That Time Charlie Chaplin’s Body Was Stolen and Held for Ransom
Charlie Chaplin had ‘em rolling in the aisles. However, his death was far from a laughing matter. You could say he turned in his grave. Or rather, someone else turned him.
A final resting place in Switzerland proved less than tranquil. Find out what happened when Chaplin’s body was stolen and held for ransom…
The Little Tramp’s last journey
Chaplin lived in Switzerland during the last decades of his life. The US government objected to his left-leaning politics and private life, so he’d settled far away. The iconic star passed away on Christmas in 1977, aged 88.
His family laid him to rest near Lake Geneva, specifically the village of Corsier-sur-Vevey. Burials and Beyond writes that actor James Mason also went on to be buried there.
A couple of months later, however, the Little Tramp’s body was gone. Spirited away to who knows where. Yet Chaplin’s widow wasn’t in the dark for long. She received a call from the mysterious “Mr. Rochat,” asking for the princely sum of approximately $600,000.
What did Oona Chaplin do? If the robbers hoped for a quick payday they were about to get a shock. History writes she “had refused to pay the ransom, saying that her husband would have thought the demand ‘ridiculous.’”
Demanding money didn’t work, so things turned nastier. The Chaplins’ children were mentioned, a dastardly move designed to strike fear into the family’s heart. Again, Oona Chaplin and co held firm.
The whole deal was shaping up to be a disaster for the criminals. And there was worse to come. As they tried to manage this unruly situation, the net closed in on them.
Who stole Charlie Chaplin?
Swiss authorities tapped Oona’s phone, according to Smithsonian Magazine. For good measure, they had “every one of the area’s 200 phone booths monitored by detectives.”
It took a few weeks but finally, the body snatchers were bagged. Their names were Roman Wardas and Gantscho Ganev. As reported by The Guardian at the time, Wardas was a 24-year-old refugee from Poland. Ganev was 38 years old from Bulgaria.
Both worked as mechanics, with Wardas driving the scheme forward. The idea reportedly came from a story Wardas saw in an Italian paper.
As described by The Independent, police “set up a fake ransom involving a policeman dressed up as the chauffeur.”
In court, Wardas explained that he had asked his friend Ganev to help him in stealing the coffin, believing that the ransom would help them both survive in an environment where employment had not come so readily to them. Both were political refugees. Wardas had left Poland in search of work, but was virtually destitute in Switzerland and saw the body theft as a viable financial decision. The pair had disinterred the coffin and placed it in Ganev’s car who drove it to the field, where the body was reburied in a shallow grave. Wardas explained in court that “I did not feel particularly squeamish about interfering with a coffin…I was going to hide it deeper in the same hole originally, but it was raining and the earth got too heavy.”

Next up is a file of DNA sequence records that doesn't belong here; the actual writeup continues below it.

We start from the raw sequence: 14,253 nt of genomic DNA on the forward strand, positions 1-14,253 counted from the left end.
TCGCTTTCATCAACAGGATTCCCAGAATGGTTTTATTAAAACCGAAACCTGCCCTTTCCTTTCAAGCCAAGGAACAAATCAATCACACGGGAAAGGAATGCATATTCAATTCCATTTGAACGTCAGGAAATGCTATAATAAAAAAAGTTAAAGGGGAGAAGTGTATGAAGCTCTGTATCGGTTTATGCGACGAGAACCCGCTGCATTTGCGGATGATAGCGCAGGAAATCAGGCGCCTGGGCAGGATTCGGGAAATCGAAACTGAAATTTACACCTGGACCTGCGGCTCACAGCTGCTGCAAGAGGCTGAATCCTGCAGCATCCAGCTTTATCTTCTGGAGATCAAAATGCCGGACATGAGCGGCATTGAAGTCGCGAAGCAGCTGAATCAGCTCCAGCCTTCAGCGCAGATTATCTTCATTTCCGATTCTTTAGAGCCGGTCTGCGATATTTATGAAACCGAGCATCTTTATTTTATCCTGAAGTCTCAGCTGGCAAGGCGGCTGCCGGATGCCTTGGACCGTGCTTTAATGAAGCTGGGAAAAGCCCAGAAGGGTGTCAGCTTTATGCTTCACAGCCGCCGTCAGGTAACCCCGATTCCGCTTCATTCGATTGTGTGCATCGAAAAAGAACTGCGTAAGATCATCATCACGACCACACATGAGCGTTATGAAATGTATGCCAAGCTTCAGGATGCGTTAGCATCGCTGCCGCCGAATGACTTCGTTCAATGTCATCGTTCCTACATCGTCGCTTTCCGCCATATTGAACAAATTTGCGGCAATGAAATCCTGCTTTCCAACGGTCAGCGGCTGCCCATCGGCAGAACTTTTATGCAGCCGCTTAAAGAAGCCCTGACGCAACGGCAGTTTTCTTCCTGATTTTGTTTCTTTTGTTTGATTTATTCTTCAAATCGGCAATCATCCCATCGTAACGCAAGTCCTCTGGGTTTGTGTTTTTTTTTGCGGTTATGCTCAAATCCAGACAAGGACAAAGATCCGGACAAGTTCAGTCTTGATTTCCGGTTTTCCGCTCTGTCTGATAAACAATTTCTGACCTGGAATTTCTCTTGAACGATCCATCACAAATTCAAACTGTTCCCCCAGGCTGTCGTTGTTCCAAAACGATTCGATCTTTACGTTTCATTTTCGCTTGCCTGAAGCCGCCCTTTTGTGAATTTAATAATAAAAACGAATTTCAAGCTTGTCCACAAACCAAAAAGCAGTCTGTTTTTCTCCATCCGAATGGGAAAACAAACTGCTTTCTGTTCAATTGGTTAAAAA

They’d hoped to make a fortune from the audacious Tramp grab. Instead, they landed behind bars. Wardas faced over four years of hard labour, History notes. Ganev received an 18-month suspended sentence, as he was “believed to have limited responsibility.”
What happened to the body?
Charlie Chaplin’s corpse was located in a local cornfield. The pair had dug a new grave for safekeeping and transported the coffin from Corsier-sur-Vevey in Ganev’s vehicle.
Wardas and Gantscho made headlines with a story that was part comedy, part tragedy. In a development Chaplin may have approved of, family lawyer Jean-Felix Paschoud asked for “Mr. Rochat” to stand up. Wardas rose and Paschoud said “Good morning,” getting a laugh in court.
Once Charlie Chaplin was back at home, the family surrounded him with a concrete tomb. Never again would someone desecrate the resting place of Charles Chaplin. Unless they had a chisel and a lot of patience.
Wardas & Gantscho’s story became a movie
In 2014 a movie called The Price of Fame dramatized the affair, using different names for the wrongdoers. Made with the family’s blessing, it starred Benoit Poelvoorde and Roschdy Zem.
Quoted by The Guardian in 1978, Wardas said he “did not feel particularly squeamish about interfering with a coffin.” Ganev explained that he wasn’t perturbed about grave robbing. “Death is not so important where I come from,” he said, though was surprised at the response to the crime.
Both men showed genuine regret for their actions and wrote letters to Oona, who accepted their apologies. Speaking to the Independent, Chaplin’s son Eugene recounted that ‘The wife of the nicer one wrote and said ‘We’re so sorry’. My mother wrote back and said: ‘Look, I have nothing especially against you and all is forgiven.’ Oona passed away in 1991 and is buried alongside her husband. A plaque was also put up by the owner of the cornfield.